At this stage of the setup testing, an important step is to prepare the states that are necessary only for this test. For example, in a test that checks the output of the list of items in the shopping cart, it makes no sense to call the functionality of adding items to the cart beforehand. This is simply unnecessary, as there is a separate test to test adding items to the cart, which will check only that. The correct approach here would be to create an already filled list of products in the database so that the test will check only the functionality of giving the list.

Independent check

Correspondence of the setup testing result to the expected one can be checked independently and with the help of libraries. One of the most popular ones for Go is ``. Just compare two implementations of the same code status checker, where one is written independently and the other using a library - how much easier it makes development:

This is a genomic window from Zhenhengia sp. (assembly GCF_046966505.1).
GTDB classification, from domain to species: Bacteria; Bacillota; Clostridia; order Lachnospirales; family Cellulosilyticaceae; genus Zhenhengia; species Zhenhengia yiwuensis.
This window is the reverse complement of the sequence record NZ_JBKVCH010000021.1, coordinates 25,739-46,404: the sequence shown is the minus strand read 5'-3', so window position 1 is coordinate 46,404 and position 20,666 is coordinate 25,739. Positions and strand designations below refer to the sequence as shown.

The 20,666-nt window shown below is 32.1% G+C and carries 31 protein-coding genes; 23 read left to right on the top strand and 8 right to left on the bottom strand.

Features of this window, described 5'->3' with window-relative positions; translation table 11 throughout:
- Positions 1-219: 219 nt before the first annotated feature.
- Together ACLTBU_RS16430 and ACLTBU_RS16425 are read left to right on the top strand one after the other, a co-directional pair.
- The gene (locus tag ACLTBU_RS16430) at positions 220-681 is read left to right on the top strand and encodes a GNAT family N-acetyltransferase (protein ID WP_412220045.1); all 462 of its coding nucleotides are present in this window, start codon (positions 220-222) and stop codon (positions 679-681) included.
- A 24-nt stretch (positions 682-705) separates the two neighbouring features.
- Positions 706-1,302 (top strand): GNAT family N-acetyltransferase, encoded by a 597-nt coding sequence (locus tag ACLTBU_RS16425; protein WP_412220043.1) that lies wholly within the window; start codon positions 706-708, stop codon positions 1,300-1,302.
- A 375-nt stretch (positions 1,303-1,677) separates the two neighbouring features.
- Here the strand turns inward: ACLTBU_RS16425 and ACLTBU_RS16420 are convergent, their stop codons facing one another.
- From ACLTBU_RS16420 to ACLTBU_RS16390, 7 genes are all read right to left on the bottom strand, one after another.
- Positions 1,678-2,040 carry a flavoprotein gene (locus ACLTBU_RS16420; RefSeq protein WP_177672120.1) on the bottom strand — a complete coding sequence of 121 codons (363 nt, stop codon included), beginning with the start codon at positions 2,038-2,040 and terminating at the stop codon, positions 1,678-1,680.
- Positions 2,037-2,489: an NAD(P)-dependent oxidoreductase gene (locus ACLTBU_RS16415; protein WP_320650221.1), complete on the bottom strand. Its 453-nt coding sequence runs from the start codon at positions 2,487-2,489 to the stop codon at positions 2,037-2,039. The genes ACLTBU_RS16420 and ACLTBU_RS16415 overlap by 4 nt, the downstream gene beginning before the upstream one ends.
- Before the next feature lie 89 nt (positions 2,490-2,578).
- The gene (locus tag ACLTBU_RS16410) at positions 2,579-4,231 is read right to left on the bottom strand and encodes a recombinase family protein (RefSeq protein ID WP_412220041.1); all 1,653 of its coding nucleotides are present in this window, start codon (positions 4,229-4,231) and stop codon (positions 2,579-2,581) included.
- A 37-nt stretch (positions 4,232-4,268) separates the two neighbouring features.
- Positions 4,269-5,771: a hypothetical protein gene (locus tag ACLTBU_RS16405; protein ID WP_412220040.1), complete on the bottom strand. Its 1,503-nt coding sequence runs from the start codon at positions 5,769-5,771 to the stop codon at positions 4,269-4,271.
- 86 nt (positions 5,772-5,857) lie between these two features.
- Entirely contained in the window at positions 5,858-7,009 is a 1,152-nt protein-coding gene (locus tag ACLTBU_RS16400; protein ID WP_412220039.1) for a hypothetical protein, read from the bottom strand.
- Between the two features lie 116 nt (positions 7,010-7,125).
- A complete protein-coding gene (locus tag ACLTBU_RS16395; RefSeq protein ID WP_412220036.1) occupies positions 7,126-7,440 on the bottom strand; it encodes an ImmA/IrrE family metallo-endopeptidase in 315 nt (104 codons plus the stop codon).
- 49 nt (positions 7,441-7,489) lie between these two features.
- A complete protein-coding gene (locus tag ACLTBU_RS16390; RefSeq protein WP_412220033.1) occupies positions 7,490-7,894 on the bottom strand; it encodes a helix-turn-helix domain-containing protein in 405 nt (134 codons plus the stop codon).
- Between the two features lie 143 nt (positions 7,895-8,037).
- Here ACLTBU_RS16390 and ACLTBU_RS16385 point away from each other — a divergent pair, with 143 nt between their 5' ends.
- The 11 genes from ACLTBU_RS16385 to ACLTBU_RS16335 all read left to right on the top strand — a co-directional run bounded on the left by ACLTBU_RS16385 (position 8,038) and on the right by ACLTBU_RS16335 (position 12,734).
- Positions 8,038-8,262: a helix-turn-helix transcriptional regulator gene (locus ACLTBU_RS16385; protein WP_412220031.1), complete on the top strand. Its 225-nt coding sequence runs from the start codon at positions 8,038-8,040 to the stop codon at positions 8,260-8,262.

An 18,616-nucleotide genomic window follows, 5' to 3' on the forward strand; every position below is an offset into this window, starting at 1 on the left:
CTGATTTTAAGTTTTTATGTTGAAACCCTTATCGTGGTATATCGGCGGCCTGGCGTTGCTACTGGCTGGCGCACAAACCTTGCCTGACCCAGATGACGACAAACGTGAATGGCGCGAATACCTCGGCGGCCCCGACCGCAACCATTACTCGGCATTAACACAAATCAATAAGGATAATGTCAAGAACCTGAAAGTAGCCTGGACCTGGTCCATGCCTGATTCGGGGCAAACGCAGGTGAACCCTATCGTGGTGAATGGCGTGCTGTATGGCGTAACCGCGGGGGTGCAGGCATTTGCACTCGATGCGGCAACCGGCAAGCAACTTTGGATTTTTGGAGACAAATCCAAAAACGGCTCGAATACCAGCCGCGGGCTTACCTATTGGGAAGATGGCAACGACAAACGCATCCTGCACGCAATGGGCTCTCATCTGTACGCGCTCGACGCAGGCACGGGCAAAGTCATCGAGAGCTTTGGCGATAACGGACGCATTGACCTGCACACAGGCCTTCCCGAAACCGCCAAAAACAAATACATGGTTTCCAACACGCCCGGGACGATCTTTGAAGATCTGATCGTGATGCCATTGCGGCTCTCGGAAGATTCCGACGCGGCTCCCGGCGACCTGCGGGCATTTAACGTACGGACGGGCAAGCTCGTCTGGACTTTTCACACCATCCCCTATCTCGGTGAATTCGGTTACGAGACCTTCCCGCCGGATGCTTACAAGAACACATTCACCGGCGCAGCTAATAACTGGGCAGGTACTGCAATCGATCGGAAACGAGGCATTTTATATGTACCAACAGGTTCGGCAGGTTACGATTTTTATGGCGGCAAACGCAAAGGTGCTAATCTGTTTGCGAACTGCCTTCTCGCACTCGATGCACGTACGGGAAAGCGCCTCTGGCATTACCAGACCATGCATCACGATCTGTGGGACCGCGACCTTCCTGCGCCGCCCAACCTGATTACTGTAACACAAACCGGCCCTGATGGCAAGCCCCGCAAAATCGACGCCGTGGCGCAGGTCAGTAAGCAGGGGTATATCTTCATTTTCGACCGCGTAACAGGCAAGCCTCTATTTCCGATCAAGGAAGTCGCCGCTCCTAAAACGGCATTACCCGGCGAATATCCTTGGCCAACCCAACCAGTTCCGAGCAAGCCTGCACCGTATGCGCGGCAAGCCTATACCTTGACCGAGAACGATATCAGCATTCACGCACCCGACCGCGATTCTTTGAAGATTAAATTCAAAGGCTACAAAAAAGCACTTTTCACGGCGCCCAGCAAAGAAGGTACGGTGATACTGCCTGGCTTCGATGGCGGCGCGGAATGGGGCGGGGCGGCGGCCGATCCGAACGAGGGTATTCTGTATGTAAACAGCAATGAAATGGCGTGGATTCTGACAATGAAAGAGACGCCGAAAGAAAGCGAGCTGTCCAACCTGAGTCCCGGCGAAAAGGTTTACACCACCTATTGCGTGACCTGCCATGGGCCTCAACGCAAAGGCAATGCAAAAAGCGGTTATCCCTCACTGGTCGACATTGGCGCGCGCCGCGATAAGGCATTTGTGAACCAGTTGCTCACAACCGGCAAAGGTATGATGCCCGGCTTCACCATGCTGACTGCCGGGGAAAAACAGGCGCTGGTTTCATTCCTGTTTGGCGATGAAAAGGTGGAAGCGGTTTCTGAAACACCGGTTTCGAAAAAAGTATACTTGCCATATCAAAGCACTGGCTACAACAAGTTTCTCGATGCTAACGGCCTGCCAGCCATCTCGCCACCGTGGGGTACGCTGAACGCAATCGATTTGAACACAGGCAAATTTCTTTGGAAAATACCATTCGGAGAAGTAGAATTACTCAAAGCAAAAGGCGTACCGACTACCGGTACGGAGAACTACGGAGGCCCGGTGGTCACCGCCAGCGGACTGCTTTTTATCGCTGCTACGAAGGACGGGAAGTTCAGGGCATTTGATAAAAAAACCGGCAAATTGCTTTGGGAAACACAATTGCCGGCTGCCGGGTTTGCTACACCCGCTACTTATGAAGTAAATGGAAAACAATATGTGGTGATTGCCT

w := httptest.NewRecorder()
	req, err := http.NewRequest("GET", "/subscribers", nil)
	if err != nil {
		t.Fatalf(fmt.Sprintf("Failed to build test request, got error: %s", err))
	handler(w, req)

	if w.Code != http.StatusOK {
		t.Fatalf(fmt.Sprintf("Expected HTTP status code 200 but received %d", w.Code))

and using the library:

	assert.HTTPStatusCode(t, handler, "GET", "/subscribers", nil, http.StatusOK)

Automated tests are usually written completely isolated and independent of each other. Thus, tests are easy to read and quick to execute, and it is possible to run only a certain set of tests separately.

If the functionality works with third-party services, interaction with them should be brought to the level of interfaces. This way, it will be possible to easily replace implementation with imitation. Here is an example on Go, where there is interaction via HTTP:

  1. An interface is described for interacting with the network: